The Bottom Line: Liver transplant is recommended for patients with potentially resectable or transplantable disease according to performance status or lack of severe comorbidity, or in patients with unresectable disease who meet Milan or United Network for Organ Sharing (UNOS) criteria. Controversy exists over liver transplantation in patients with tumors marginally outside Milan or UNOS criteria, but some institutions may still consider it (DynaMed Plus, 2017).
- Milan criteria for liver transplantation for hepatocellular carcinoma includes either of:
- single lesion ≤ 5 cm in diameter
- 2-3 lesions all ≤ 3 cm in diameter
- UNOS criteria for liver transplantation for hepatocellular carcinoma includes both of:
- Milan criteria
- no evidence of macrovascular involvement or extrahepatic disease
Reference: DynaMed Plus [Internet]. Ipswich (MA): EBSCO Information Services. 1995 – . Record No. 909499, Management of early hepatocellular carcinoma / Liver Transplant; [updated 2017 May 31, cited 2018 June 28]; [about 24 screens]. Emory login required.
- consider liver transplant for patients with tumor characteristics outside Milan criteria that are downstaged to within criteria
- refer patients potentially eligible for liver transplant to a liver transplant center (NCCN Category 2A)
- if the waiting time is expected to be long enough that there is a high risk of tumor progression and subsequent exclusion from the waiting list (for instance, > 6 months), consider
- class 3 obesity (body mass index [BMI] > 40 kg/m2) is a relative contraindication for liver transplant (AASLD Weak recommendation, Moderate-quality evidence)
- older age (> 70 years) is not a contraindication for liver transplant (AASLD Weak recommendation, Moderate-quality evidence)
- prompt or expedited evaluation for liver transplant suggested for potential liver transplant candidates if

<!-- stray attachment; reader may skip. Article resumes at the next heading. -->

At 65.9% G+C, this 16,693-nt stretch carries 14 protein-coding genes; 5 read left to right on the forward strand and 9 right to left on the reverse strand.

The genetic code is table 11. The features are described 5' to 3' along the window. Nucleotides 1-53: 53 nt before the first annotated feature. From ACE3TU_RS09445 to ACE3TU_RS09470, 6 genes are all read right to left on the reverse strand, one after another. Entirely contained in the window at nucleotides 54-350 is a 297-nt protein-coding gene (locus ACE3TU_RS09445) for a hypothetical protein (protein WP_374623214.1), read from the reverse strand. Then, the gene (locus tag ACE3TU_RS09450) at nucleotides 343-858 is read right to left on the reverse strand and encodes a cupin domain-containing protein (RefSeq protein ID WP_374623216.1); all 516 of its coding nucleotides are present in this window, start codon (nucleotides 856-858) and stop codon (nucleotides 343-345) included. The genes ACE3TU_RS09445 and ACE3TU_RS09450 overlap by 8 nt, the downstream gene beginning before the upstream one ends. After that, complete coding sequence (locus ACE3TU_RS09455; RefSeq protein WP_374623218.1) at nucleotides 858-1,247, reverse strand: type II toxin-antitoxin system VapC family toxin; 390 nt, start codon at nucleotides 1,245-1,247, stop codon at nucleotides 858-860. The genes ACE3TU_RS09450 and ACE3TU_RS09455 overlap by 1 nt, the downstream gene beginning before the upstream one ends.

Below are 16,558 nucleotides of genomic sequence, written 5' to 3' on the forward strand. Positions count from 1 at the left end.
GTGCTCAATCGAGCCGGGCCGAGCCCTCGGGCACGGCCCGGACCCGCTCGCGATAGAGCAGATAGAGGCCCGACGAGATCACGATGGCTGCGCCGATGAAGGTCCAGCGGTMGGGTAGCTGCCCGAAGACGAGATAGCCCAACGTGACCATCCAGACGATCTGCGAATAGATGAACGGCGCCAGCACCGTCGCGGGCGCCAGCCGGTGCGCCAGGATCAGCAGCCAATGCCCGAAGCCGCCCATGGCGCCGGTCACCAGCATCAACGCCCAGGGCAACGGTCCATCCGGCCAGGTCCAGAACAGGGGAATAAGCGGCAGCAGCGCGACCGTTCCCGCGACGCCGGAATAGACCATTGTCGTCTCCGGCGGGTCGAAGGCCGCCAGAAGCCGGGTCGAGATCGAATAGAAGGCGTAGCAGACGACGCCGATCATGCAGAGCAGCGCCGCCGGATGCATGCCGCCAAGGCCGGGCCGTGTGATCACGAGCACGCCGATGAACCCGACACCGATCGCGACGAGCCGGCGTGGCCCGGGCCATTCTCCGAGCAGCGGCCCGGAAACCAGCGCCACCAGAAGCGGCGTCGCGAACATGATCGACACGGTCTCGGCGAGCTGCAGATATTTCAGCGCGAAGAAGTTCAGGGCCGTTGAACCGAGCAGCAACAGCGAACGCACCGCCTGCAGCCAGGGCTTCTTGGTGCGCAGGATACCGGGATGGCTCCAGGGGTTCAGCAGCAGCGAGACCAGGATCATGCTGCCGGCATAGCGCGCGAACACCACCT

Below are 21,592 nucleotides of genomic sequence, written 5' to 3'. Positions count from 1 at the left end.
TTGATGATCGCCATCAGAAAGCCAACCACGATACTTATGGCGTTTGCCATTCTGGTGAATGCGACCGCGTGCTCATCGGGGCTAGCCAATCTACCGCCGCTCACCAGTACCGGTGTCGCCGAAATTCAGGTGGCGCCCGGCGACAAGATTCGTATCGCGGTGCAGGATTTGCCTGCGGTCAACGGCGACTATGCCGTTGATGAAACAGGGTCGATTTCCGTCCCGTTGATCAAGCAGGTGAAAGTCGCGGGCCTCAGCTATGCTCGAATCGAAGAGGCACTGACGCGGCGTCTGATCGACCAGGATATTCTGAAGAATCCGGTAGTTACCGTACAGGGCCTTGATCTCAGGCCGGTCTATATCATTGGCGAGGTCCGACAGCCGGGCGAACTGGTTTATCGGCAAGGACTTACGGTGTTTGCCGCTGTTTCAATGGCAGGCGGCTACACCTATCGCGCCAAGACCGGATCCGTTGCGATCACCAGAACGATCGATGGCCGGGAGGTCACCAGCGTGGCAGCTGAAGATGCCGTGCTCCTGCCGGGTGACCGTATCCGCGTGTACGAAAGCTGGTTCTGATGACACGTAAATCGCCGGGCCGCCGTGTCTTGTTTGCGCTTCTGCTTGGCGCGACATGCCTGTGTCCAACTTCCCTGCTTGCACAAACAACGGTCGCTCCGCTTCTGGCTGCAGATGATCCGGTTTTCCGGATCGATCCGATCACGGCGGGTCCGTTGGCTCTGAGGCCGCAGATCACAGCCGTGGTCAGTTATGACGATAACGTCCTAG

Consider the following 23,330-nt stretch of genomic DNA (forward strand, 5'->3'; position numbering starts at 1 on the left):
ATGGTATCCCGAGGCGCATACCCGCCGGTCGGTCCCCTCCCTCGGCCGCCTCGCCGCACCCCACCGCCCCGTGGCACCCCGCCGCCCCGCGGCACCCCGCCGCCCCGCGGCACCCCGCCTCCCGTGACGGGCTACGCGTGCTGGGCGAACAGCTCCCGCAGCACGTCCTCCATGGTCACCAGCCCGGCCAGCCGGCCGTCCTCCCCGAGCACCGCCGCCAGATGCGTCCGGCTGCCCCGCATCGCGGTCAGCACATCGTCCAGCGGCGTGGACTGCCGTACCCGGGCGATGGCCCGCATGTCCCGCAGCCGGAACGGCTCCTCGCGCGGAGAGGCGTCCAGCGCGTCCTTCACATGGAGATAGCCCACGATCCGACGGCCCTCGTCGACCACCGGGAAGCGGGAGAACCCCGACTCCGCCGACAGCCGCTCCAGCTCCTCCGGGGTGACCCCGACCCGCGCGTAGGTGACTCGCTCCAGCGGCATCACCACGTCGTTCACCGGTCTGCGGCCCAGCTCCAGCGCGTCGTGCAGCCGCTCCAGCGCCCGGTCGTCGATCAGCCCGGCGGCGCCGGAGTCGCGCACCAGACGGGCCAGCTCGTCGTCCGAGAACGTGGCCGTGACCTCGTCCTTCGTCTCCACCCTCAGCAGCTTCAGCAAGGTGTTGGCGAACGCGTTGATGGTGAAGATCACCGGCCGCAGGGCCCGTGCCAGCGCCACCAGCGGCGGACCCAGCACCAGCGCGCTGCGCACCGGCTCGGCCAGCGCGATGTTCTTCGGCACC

- Model for End-Stage Liver Disease (MELD) score may be used to prioritize liver transplantation
- MELD score uses INR, bilirubin, creatinine, and history of dialysis to estimate relative disease severity and likelihood of survival after general surgery
- modifications include MELDNa (including serum sodium value) and Pediatric End-Stage Liver Disease (PELD) for patients < 12 years old
(DynaMed Plus, 2017)
The Bottom Line: Most cases of hepatic abscess present at advanced age. One study reported a mean age > 57 years.19 This finding suggests that older individuals are more susceptible to bacterial infection and thus abscess formation. Most of the symptoms of hepatic abscess are due to infection and are nonspecific and it can be quite difficult to diagnose in a timely manner. The most commonly reported signs and symptoms (Table 2. Page 162) include fever in most but not all cases, abdominal pain, and hypotension
Mavilia, M. G., Molina, M., & Wu, G. Y. (2016). The Evolving Nature of Hepatic Abscess: A Review. Journal of Clinical and Translational Hepatology, 4(2), 158–168.
Hepatic abscess remains a serious and often difficult to diagnose problem. HAs can be divided into three main categories based on the underlying conditions: infectious, malignant, and iatrogenic. Infectious abscesses include those secondary to direct extension from local infection, systemic bacteremia, and intra-abdominal infections that seed the portal system. Hepatic abscess can be defined as an encapsulated collection of suppurative material within the liver parenchyma, which may be infected by bacterial, fungal, and/or parasitic micro-organisms